Officials seek support for wheelchair sports

By Johnny Jackson


Officials with the Henry County Parks and Recreation Department are attempting to raise funds to ensure sports programs remain intact for the area's wheelchair-bound youths.

Budget cuts and harsh economic times have taken their toll on wheelchair sports, according to Harlon Matthews, therapeutic recreation specialist with the Henry County Parks and Recreation Department.

"We are looking for $6,000 to fund the program's wheelchair football," said Matthews, who coaches in Henry County's interscholastic wheelchair sports program. He said the program is sanctioned through the Georgia-based American Association of Adapted Sports Programs, Inc., (AAASP), which is the Georgia High School Association's governing body for wheelchair sports throughout the state.

The wheelchair sports coach said Henry County Parks and Recreation Department's Therapeutic Division has partnered with the Henry County School System since 2008 to provide sporting activities for students throughout the county.

Matthews said the program's 11 wheelchair-bound students have been involved in three different AAASP sports, including wheelchair football, wheelchair basketball, and wheelchair handball. The team of student-athletes, known as the Henry Hurricanes, already has two state titles to their credit -- 2008 and 2009 state junior varsity championships in wheelchair basketball.

Matthews said funding has been cut so deeply that the wheelchair sports program may have to eliminate one of its three major sports this year.

"The school system provides transportation, pays for referees and league fees for each sport," he said. "The parks and recreation department facilitates practices. However, due to budget cuts, funding is only available for two of the three wheelchair sports that the school system and parks and recreation department participate in."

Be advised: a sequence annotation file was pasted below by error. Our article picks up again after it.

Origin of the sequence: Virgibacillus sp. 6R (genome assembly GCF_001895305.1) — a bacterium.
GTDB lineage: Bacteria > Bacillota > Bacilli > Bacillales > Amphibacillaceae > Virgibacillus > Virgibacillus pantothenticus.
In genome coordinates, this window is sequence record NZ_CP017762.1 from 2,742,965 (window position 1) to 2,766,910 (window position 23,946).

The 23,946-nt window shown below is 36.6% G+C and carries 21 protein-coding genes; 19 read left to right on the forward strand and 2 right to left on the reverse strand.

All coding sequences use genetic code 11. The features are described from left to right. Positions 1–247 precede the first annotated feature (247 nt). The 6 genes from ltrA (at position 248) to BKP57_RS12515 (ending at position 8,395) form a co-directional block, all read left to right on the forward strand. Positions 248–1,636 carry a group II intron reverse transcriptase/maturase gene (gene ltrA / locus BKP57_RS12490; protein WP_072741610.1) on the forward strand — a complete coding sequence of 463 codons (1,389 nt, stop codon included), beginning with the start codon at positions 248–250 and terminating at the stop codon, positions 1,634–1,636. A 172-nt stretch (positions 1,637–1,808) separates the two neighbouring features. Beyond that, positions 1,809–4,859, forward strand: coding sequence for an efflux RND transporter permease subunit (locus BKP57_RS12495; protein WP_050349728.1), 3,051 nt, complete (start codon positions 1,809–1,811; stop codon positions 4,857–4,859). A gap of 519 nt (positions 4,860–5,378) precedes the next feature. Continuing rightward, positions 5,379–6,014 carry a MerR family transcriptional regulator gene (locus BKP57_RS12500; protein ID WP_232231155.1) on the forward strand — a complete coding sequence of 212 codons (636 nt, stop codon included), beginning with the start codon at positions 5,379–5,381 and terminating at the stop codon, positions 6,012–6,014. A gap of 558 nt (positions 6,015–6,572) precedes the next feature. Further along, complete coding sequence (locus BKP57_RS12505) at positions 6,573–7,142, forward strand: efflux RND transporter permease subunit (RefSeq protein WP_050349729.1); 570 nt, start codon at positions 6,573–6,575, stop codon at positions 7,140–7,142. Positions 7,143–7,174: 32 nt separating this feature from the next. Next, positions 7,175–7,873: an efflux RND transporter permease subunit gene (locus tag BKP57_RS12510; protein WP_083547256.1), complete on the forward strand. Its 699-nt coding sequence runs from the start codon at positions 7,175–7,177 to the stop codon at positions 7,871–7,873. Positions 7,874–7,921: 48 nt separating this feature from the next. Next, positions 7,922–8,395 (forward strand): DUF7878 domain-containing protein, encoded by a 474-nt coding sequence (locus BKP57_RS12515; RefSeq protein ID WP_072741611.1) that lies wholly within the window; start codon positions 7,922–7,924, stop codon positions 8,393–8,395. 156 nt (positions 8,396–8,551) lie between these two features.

Matthews said the program is lacking funding to help pay expenses related to travel, the most expensive line item for program participants. He recalled that the news that funding would be cut prompted one of the student-athletes to ask, "Do they [program organizers] not know how important this is to us?"

He added, "I do not want to have to be asked that question again."

Matthews said he hopes to take the program's fund-raising into various schools around the county, in the form of charity wheelchair basketball games, which incorporate teachers and students, as well as participants in the wheelchair sports program.

"It will accomplish three things," he said. "One, it will give exposure to students without disabilities. Two, is mainstreaming students with disabilities into their schools. And thirdly, raises funds for the sports we want to play."

To learn more about the program's fund-raising efforts, contact Matthews at (770) 288-7293.